Shiva: This entire meat-industry has today become a scandal on the planet. It should not exist in the form in which it exists. To force everyone into destroying the earth’s resources is a crime against the earth and it’s a crime against our bodies, because our bodies weren’t designed for this kind of diet. All together this is a recipe for a biological disaster, for biodiversity disaster, water disaster, climate disaster, health disaster.

Schweisfurth: This form of agriculture we have created for ourselves, basically over the past 50 years, cannot be maintained in this form. It can’t go well. Everyone with a mind to think, eyes to see and ears to hear knows this. And you wonder: Why isn’t anything changing?

Shiva: We were made to believe that meat-based-diets are superior to plant-based-diets, a lie that is been exposed by medical experts again and again and again. So what do we need to do? We need to bring diversity back into our farms, we need to bring harmony back into our farms. We have to celebrate diversity, we have to work with farmers, we have to know our farmers. We have to start realizing food is what keeps the world going, food is the energy of the world! And we have to know exactly where, in that chain, we entered, so that we don’t do more harm, we reduce the harm. And in the process we celebrate: “Food is life and life is food.”

[Narrator] Through its way of life the Langerhorst family in Upper Austria exemplifies the practice of farming without monocultures and intensive animal husbandry. It has been running a vegan organic farm with mixed cultivation and permaculture for more than 40 years. The family grows vegetables, fruit, berries, and nuts and avoids animal-based and chemical fertilizers, using green manure, plant-based compost, rock flour, mulch, and wood ash.

Plant-based agriculture has shown us that we can live very well from a small rather than a big farm. We only cultivate 3,5 hectares but as full-time farmers, and we are very grateful that this is possible and viable.

If you want to eat in an eco-friendly way, you should stick to plant-based food and choose local, seasonal, and organic products. That’s how it works.

[Narrator] Nature shows us how to solve our problems: our personal problems and the ones that involve the whole world. We just need to take action!

If we look at the chances according to human possibilities, human intelligence, human longing for good decent food – I think the chances are extremely high that we could all live on a good healthy, organic, plant-based diet.

“Until he extends his circle of compassion to all living things, man will not himself find peace.”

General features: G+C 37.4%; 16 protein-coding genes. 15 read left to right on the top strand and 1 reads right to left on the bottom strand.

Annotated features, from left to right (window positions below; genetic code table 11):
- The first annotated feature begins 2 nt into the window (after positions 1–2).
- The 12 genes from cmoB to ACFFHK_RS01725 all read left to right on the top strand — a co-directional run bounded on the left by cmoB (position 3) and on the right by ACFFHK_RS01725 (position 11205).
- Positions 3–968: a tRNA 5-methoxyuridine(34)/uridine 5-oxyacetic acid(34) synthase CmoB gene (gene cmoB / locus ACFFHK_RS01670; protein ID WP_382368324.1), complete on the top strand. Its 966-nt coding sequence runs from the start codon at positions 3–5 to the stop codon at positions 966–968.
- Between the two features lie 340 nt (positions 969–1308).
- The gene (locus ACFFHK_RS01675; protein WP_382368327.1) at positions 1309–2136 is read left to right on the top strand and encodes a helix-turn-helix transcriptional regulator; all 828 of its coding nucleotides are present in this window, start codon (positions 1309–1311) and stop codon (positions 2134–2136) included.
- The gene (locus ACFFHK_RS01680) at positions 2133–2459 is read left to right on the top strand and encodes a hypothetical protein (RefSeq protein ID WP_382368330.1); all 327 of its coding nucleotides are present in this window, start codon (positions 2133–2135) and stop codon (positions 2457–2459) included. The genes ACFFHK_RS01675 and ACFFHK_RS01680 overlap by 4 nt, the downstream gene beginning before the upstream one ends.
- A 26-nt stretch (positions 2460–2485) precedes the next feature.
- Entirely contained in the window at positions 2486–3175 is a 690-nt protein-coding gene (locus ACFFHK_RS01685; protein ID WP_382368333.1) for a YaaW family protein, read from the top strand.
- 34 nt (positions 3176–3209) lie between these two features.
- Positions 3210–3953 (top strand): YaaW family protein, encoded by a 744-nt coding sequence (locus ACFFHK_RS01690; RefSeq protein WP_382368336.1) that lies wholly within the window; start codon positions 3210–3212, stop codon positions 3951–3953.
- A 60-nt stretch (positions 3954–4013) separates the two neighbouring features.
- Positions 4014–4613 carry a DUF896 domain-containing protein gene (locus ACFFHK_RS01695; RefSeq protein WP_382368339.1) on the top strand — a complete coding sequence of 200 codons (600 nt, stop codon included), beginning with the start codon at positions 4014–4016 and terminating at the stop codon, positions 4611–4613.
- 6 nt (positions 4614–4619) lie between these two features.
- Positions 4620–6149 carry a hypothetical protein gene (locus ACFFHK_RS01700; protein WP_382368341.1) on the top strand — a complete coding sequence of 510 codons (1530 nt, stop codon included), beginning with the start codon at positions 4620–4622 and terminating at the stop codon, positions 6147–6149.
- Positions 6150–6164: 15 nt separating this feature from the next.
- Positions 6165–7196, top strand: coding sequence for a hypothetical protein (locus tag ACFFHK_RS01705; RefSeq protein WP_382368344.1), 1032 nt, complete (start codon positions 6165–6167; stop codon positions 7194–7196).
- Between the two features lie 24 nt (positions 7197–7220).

– Albert Schweitzer

[Narrator] We love the notion of romantic rural life. Happy animals in a healthy environment, well provided for by Mother Nature. It is really quite tempting to get this meat on your plate. But let’s face reality! – In the old days a farmer had 10 head of livestock, today they have hundreds or thousands. That means there is no longer a connection to the animal, it really is nothing but a commodity.

[Narrator] Meat is less expensive today than ever before, a cheap product. About 98% comes from factory farms, where conditions are beyond imagination. Rarely in the past has the term “industry” smacked of a contempt for life as it does today. – In the intensive animal farming industry animals are no longer seen as individuals, but as mere production goods, like tin cans, spare car parts, or as just things to be used with the aim of achieving the highest economic profit possible.

[Narrator] Chickens are by nature social, curious, and intelligent animals. But in the merciless factory farm their lives are reduced to – short and joyless – agony. Chicks hatch not in the maternal nest but in the incubator. As soon as they can stand, they are sorted, vaccinated, packed up, and sent to enormous feedlots. In these animal prisons they reach slaughtering weight in record time, never seeing daylight and under extremely crowded conditions. The normal life expectancy of a chicken is up to 20 years. Broilers only live up to 42 days. During this brief lifespan they must gain roughly 2 kilograms – no organism can withstand such brutally rapid growth. – The birds gain weight so quickly, that their skeletons cannot develop fast enough and the chickens as well as the turkeys end up lying flat on their breasts because their legs can no longer support the increasing weight.